HomePick of the DayPick of the Day: 1951 Mercury Monterey Custom

Pick of the Day: 1951 Mercury Monterey Custom

A lead sled with Winfield provenance


The Mercury brand has had its ups and downs from its inception in 1939 to its bitter demise in 2011, but its greatest mark on the automotive world arguably would be the 1949-51 models. As Mercury’s first postwar series, Mercury bodies were shared with Lincoln, but it didn’t suffer from the bloated appearance of most of the upside-down bathtub cars (perhaps Hudson was the other). Plus, the Merc from this era became the quintessential lead sled in the burgeoning hot rod scene.

For all those reasons, this 1951 Mercury Monterey for sale on ClassicCars.com by a Montana broker is the Pick of the Day. (Click the link to view the listing)

1951 mercury monterey custom, Pick of the Day: 1951 Mercury Monterey Custom, ClassicCars.com Journal
1951 Mercury Monterey Custom

If you need another reason, then consider this: this custom Mercury has Gene Winfield’s fingerprints all over it. Says the seller, a cousin of the owner, “This Merc was my cousin Teddy’s pride and joy. His good friend Gene Winfield built it for him. [It even] has its own website: GotItMerc.com”. It’s appeared in magazines like Kustoms Illustrated (twice!), Car Kulture DeLuxe, and Custom Rodder.

1951 mercury monterey custom, Pick of the Day: 1951 Mercury Monterey Custom, ClassicCars.com Journal
1951 Mercury Monterey Custom

Of course, this Mercury has all the usual modifications that make a lead sled Merc what it is, such as chopped roof, channeled and flared body, frenched headlights, custom grille and narrowed bumpers. Power comes from a Joe Reath-built 403 Oldsmobile small-block that is bored, balanced and cammed, with a TH400 automatic putting it all in motion. Frame and suspension are from a 1978 Oldsmobile sans air-bag conversion. Inside, you’ll find conveniences like gray leather interior with blue inlays, AM/FM Secret Sound radio, air conditioning, and power steering and brakes. The icing on the cake is a Winfield fade paint job.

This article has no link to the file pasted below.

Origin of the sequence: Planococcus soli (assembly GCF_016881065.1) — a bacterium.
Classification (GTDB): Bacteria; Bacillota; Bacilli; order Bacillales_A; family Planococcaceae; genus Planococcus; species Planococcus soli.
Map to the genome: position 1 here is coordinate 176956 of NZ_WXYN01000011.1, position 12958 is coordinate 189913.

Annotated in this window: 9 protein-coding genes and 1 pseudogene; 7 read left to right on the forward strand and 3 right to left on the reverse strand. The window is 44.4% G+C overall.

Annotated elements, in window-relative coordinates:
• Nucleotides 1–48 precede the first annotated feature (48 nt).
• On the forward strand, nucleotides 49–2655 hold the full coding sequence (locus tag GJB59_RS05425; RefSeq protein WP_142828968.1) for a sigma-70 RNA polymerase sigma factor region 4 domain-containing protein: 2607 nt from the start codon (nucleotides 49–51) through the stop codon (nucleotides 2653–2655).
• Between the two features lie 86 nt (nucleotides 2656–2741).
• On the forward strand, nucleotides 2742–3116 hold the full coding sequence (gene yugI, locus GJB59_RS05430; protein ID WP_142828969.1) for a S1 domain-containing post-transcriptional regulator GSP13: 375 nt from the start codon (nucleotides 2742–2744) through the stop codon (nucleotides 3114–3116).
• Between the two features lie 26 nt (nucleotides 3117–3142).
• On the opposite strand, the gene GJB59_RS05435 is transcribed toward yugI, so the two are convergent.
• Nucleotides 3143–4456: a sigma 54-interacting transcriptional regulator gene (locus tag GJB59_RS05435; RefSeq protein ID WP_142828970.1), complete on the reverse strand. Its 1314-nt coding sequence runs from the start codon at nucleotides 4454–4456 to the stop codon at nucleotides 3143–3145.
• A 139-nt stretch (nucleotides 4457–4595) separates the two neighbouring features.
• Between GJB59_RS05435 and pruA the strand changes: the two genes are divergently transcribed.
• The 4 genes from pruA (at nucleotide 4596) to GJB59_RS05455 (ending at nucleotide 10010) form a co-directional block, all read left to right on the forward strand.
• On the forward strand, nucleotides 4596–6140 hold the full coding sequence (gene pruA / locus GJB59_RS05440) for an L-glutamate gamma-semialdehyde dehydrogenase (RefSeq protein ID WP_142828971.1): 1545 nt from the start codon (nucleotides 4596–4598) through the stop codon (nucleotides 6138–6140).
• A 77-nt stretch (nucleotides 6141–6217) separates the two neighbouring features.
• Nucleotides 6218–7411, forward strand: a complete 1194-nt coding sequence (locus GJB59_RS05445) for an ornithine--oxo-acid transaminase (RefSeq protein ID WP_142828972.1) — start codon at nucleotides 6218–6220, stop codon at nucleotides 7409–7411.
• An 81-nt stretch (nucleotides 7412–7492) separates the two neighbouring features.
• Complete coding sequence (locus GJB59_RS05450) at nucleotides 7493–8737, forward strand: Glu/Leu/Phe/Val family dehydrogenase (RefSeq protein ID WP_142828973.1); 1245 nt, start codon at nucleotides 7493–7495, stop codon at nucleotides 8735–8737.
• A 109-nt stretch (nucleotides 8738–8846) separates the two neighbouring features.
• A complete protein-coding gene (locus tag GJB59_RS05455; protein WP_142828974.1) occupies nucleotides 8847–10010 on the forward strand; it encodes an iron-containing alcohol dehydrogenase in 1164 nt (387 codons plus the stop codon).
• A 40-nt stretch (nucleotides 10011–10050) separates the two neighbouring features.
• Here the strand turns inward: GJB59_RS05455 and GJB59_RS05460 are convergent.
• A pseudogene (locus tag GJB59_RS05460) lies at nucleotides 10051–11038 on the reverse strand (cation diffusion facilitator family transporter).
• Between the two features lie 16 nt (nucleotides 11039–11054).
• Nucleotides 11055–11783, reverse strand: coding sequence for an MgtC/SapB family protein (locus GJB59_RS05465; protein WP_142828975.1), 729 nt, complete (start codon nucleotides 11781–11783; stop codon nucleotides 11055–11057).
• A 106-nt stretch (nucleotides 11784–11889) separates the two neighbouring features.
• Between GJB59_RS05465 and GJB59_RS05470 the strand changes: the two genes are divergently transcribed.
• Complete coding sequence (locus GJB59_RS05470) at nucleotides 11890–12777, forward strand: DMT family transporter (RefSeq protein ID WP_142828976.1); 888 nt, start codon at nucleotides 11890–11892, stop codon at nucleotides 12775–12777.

Seller adds, “The car is showing some age on the paint. It had supposedly been sold to a collector but that never really happened, and it took two years to get the car back, and it had not been pampered like it should have.” Car is currently properly stored in Carson City, Nevada with the former owner’s son, the nephew of the seller.

“It was appraised at $180,000 after completion and now is being sold at a fraction of that figure.” That price is $80,000. The Merc has a clear California title and is being represented by the estate of the owner.

To view this listing on ClassicCars.com, see Pick of the Day.

Diego Rosenberg
Diego Rosenberg
Lead Writer Diego Rosenberg is a native of Wilmington, Delaware and Princeton, New Jersey, giving him plenty of exposure to the charms of Carlisle and Englishtown. Though his first love is Citroen, he fell for muscle cars after being seduced by 1950s finned flyers—in fact, he’s written two books on American muscle. But please don’t think there is a strong American bias because foreign weirdness is never far from his heart. With a penchant for underground music from the 1960-70s, Diego and his family reside in the Southwest.


  1. I had a 63 Pontiac Tempest with 326 cubic engine. It was really fast but not the best car for a 16 year old. I was doing about 45 mph in first gear I shifted into second and it went sideways into a 6″ curb. The rear wheel tucked under like a corvaIr and rolled over on its TOP. Spark flew off fenders and roof for over 75 feet, I was going over 60 mph. My friends, who were following me, were impressed, my dad brought home a 56 Chrysler Newport for me to drive and I was physically OK. I drove that big boy with a hug trunk, good for 10 or 11 kids to the drivein movie my senior year. I bought a new 1967 Olds 442 upon graduation and went off to The University of Kansas.


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